As a matter of principle, only analogue masters are used, and the necessary cutting delay is also analogue. All our cutting engineers use only Neumann cutting consoles, and these too are analogue. The only exception is where a recording has been made – either partly or entirely – using digital technology, but we do not have such items in our catalogue at the present time
Are your records cut from the original masters?
In our re-releases it is our aim to faithfully reproduce the original intentions of the musicians and recording engineers which, however, could not be realised at the time due to technical limitations. Faithfulness to the original is our top priority, not the interpretation of the original: there is no such thing as a “Speakers Corner Sound”. Naturally, the best results are obtained when the original master is used. Therefore we always try to locate these and use them for cutting. Should this not be possible, – because the original tape is defective or has disappeared, for example – we do accept a first-generation copy. But this remains an absolute exception for us.
Who cuts the records?
In order to obtain the most faithful reproduction of the original, we have the lacquers cut on the spot, by engineers who, on the whole, have been dealing with such tapes for many years. Some are even cut by the very same engineer who cut the original lacquers of the first release. Over the years the following engineers have been and still are working for us: Tony Hawkins, Willem Makkee, Kevin Gray, Maarten de Boer, Scott Hull, and Ray Staff, to name but a few.
At the beginning of the ‘90s, in the early days of audiophile vinyl re-releases, the reissue policy was fairly straightforward. Companies such as DCC Compact Classics, Mobile Fidelity, Classic Records and others, including of course Speakers Corner, all maintained a mutual, unwritten code of ethics: we would manufacture records sourced only from analogue tapes.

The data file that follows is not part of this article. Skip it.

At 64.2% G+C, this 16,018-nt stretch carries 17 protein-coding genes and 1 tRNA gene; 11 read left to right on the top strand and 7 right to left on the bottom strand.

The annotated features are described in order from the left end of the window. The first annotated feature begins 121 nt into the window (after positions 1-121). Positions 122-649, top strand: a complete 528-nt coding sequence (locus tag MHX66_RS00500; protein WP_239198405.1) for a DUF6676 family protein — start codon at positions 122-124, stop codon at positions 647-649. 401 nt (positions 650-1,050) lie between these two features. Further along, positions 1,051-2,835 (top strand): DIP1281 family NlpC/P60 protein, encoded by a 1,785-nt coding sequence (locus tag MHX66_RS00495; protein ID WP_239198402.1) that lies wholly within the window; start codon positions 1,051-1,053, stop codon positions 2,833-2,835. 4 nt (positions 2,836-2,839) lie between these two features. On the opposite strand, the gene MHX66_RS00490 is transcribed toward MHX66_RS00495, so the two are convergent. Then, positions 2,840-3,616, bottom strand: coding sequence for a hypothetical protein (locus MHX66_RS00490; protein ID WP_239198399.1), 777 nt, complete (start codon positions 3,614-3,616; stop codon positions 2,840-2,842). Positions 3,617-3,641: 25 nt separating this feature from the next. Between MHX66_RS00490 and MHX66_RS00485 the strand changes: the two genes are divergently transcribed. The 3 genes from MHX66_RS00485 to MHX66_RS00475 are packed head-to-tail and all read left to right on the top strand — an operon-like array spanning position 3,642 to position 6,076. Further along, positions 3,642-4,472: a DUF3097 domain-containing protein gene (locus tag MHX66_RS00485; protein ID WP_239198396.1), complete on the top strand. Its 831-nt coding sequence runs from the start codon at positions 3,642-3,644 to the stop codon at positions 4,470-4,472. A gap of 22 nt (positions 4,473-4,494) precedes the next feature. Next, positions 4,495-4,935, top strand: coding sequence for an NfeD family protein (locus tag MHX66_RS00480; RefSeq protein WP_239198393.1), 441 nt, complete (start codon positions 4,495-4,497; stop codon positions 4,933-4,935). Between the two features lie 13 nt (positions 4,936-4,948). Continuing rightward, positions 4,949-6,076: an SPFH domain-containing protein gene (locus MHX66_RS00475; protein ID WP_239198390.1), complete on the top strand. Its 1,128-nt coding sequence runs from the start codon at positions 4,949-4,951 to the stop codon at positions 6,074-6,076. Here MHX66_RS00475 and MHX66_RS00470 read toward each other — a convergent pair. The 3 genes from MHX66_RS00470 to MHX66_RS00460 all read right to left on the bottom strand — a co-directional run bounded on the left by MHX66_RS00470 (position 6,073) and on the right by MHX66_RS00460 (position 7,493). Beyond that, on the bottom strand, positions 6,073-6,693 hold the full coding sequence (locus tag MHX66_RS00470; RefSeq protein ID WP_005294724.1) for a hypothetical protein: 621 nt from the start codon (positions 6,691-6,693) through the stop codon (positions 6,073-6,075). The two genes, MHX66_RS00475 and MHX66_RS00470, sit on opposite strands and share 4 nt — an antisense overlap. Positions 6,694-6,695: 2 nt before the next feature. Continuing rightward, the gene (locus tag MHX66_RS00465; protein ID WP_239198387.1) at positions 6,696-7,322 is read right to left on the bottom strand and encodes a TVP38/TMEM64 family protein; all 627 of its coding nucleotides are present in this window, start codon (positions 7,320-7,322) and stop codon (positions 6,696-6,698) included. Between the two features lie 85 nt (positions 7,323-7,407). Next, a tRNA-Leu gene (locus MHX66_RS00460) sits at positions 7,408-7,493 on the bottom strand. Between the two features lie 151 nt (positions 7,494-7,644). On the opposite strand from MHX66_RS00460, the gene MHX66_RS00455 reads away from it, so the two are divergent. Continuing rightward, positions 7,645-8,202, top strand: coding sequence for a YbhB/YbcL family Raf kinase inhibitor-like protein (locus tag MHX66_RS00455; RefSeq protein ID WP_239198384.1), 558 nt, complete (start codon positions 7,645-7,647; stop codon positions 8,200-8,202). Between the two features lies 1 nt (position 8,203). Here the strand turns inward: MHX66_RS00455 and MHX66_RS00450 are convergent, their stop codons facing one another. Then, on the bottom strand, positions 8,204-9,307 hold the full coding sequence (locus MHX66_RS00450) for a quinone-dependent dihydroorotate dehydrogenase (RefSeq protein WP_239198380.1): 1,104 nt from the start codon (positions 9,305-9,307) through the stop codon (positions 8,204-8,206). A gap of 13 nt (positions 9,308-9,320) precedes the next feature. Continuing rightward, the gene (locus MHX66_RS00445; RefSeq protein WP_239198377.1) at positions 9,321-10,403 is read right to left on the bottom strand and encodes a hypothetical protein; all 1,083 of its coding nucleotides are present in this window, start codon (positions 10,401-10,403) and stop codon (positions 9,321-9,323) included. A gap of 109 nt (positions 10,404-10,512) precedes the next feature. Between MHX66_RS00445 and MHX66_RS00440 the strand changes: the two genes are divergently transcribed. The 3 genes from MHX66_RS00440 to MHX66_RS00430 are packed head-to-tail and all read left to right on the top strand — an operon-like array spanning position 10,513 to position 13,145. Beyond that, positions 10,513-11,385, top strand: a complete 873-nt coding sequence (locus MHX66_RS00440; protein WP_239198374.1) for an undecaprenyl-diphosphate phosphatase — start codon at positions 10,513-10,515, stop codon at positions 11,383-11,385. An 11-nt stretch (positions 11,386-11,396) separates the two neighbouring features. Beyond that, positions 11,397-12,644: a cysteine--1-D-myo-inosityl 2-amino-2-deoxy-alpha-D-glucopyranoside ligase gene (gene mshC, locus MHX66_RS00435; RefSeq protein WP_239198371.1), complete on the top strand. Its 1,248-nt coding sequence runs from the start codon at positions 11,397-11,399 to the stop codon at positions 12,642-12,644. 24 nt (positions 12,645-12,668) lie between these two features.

Vinyl’s newfound popularity has led many other companies to jump on the bandwagon in the hope of securing a corner of the market. Very often they are not so ethical and use every imaginable source from which to master: CDs, LPs, digital files and even MP3s. 
Even some who do use an analogue tape source employ a digital delay line, a misguided ’80s and ‘90s digital technology that replaces the analogue preview head originally used to “tell” the cutter head in advance what was about to happen musically, so it could adjust the groove “pitch” (the distance between the grooves) to make room for wide dynamic swings and large low frequency excursions. Over time analogue preview heads became more rare and thus expensive. 
So while the low bit rate (less resolution than a 16 bit CD) digital delay line is less expensive and easier to use than an analogue “preview head”, its use, ironically, results in lacquers cut from the low bit rate digital signal instead of from the analogue source! 
Speakers Corner wishes to make clear that it produces lacquers using only original master tapes and an entirely analogue cutting system. New metal stampers used to press records are produced from that lacquer. The only exceptions are when existing metal parts are superior to new ones that might be cut, which includes our release of “Elvis is Back”, which was cut by Stan Ricker or several titles from our Philips Classics series, where were cut in the 1990s using original master tapes by Willem Makkee at the Emil Berliner Studios. In those cases we used only the original “mother” to produce new stampers. 
In addition, we admit to having one digital recording in our catalogue: Alan Parsons’ “Eye in the Sky”, which was recorded digitally but mixed to analogue tape that we used to cut lacquers. 
In closing, we want to insure our loyal customers that, with but a few exceptions as noted, our releases are “AAA”— analogue tape, an all analogue cutting system, and newly cut lacquers.